Mentos Geyser Tube World Record
 

According to Guinness World Records, the 973 Mentos-powered soda geysers launched at Arena Park in Cape Girardeau, Missouri is an official new record. Jason Lindsey from KFVS-TV in Cape Girardeau shared his goal with us for setting a new world record back in August and needed just a few Geyser Tubes and Mentos® chewy mints to make it happen. "Contributing the materials was the easy part. Our hats are off to the team at KFVS-TV and Jason for setting the record and convincing 1,000 people to show and and get wet," says Carly Reed from Steve Spangler Science.

Whenever a big geyser launch like this one makes the press, there's no end to the number of people who complain that this is a huge waste of candy and soda. Let me respond by saying this… YOU COMPLETELY MISSED THE POINT! The goal is to get people of all ages engaged in doing a science activity, thinking about the science behind the reaction, testing a variation on the reaction, and ultimately sharing their excitement about doing a science experiment. Honestly, name another time or event when a thousand people got this excited about doing a simple science experiment!

For the cost of a bottle of soda and a roll of chewy mints, a teacher just might pique a kid's curiosity and get them to show more interest in science. Who knows? Ask any teacher what kind of price tag he or she would put on that kind of motivation.

Your thoughts? 

16 replies
  1. Angela
    Angela says:

    As a teacher of young children it is always exciting to hear people promoting science both in the classroom and outside the classroom. Unfortunatly there will always be a few who will criticize the good fortune and excitement of others. I say continue the LAUNCES and when you hear “GEYSER” RUN!!

    Reply
  2. Julie Gintzler
    Julie Gintzler says:

    As a teacher of 20 years and a HUGE fan of the SCIENCE BEHIND the mentos/diet coke experiment, I, also, have heard many people complain about the mentos experiment being a waste of food. I think the last time a science experiment went viral like this people around the world were mixing vinegar and baking soda – I cannot even fathom how much of those two ingredients have been used in the name of science during my lifetime! Yet I never hear anyone complaining about wasting vinegar! How often does a science experiment come around that kids actually ask to do at home? Here is what I think… People tend to get enthusiastic about science when the experiment is first of all exciting, but also if it is something they can replicate, wonder about, and try again. The easiest way to accomplish this is to use inexpensive materials that are easily accessible (i.e. household items or…FOOD)!!! I say GO FORTH and create this valuable learning experience in your classrooms and backyards. Experience it WITH your children and TALK about it! Plant the “what if we tried this…” idea in their heads and I think you will agree that at less than $2.00 a pop (no pun intended) the mentos/diet coke experiment is a worthwhile experience! Bottom line: It is NOT a waste of food if you have LEARNED SOMETHING!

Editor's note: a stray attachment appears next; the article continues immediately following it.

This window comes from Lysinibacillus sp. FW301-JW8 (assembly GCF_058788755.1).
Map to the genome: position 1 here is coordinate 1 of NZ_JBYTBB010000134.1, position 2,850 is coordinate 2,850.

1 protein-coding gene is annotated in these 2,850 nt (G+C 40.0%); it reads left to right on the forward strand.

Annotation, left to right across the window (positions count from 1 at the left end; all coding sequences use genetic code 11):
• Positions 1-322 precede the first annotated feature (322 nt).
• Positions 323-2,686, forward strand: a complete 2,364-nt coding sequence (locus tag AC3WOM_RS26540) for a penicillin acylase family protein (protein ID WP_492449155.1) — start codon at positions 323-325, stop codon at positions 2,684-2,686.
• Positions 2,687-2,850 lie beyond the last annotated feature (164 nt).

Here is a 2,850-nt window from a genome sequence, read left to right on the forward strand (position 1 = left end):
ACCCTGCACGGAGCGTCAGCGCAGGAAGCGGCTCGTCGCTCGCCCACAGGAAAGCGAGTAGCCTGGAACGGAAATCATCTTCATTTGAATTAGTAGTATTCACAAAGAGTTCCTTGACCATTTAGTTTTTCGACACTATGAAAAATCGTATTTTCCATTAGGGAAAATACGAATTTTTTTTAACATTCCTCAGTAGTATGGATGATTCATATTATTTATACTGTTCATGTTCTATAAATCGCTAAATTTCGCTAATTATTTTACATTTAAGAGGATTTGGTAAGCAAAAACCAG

Reply
  3. Mary Pat
    Mary Pat says:

    Not all food is meant solely for nourishment of the body. Some of it is meant to heal the soul because it seems to soothe what ails you(hence the saying “soul food”). Other foods are used as emotional crutches, such as chocolate and many other sweet treats. Why can’t we use food for nourishing the mind too? How can it be wrong to use these tools to captivate, excite, motivate, and teach? Give me a break! Mentos and Coke were meant to be together. Just watch the smiles on a person’s face when they see the reaction for the first time. It’s awesome! What’s even better, though, is what you hear after that – “How did it do that?” “Can I try?” and best of all “I wonder what would happen if…”. That’s powerful stuff either in or out of the classroom. So, those who choose to criticize the use of these foods for the sake of science are missing the point. Give a child a Diet Coke and he will drink for hours, teach a child to add Mentos to the Coke and he will be learning for a lifetime.

    Reply
  4. Pat Comeaux
    Pat Comeaux says:

    I have taught 25 years and I am convinced that experimentation, that can easily be replicated gets people excited and inquisative about science. These excited people get involved in awesome learning experiences and go on to do great things that enhance the world we live in. It seems like such a small price to pay, to positively touch the lives of many.

    Reply
  5. Connie Isenburg
    Connie Isenburg says:

    Mentos and diet coke a waste of FOOD? If so, I suppose FOOD is also being wasted in these hands-on science experiments:
    1. Cabbage for the discovery of acids and bases
    2. Eggs to explore air pressure and inertia
    3. Bread to learn about molds
    4. Potatoes and lemons to create an electric current
    To see the excitement when students use FOOD for scientific inquiry and exploration is a moment to treasure.

    Reply
  6. Lisa Heaton
    Lisa Heaton says:

    I couldn’t agree more with Julie G.!! Well said! I have taught for 30 years, the past 10 in a classroom with Gifted and Talented students. When I read that people were complaining about wasted food, my first reactions were incredulous disbelief!! I also have to ask: “Since when are we so concerned about wasting such a highly nutritious beverage as Diet Coke? Who is being deprived?” And I’d much rather my own kids use the Mentos in a science experiment than eat them. Candy isn’t something I worry about wasting! In fact, after Halloween, I ask my own three kids to pick out their favorite 25 pieces and then the “Candy Fairy” comes and takes away the rest of the haul. I can’t bear to have my children eating the pounds of candy received on their night of ghouling and ghosting! More than one year I have found the Candy Fairy’s stash long months later, hidden, forgotten and WASTED–AH–I think NOT! So, as Julie so succinctly put it, at less than $2.00 a pop, I can’t think of a better way to learn something, and to provoke wonder, awe and excitement.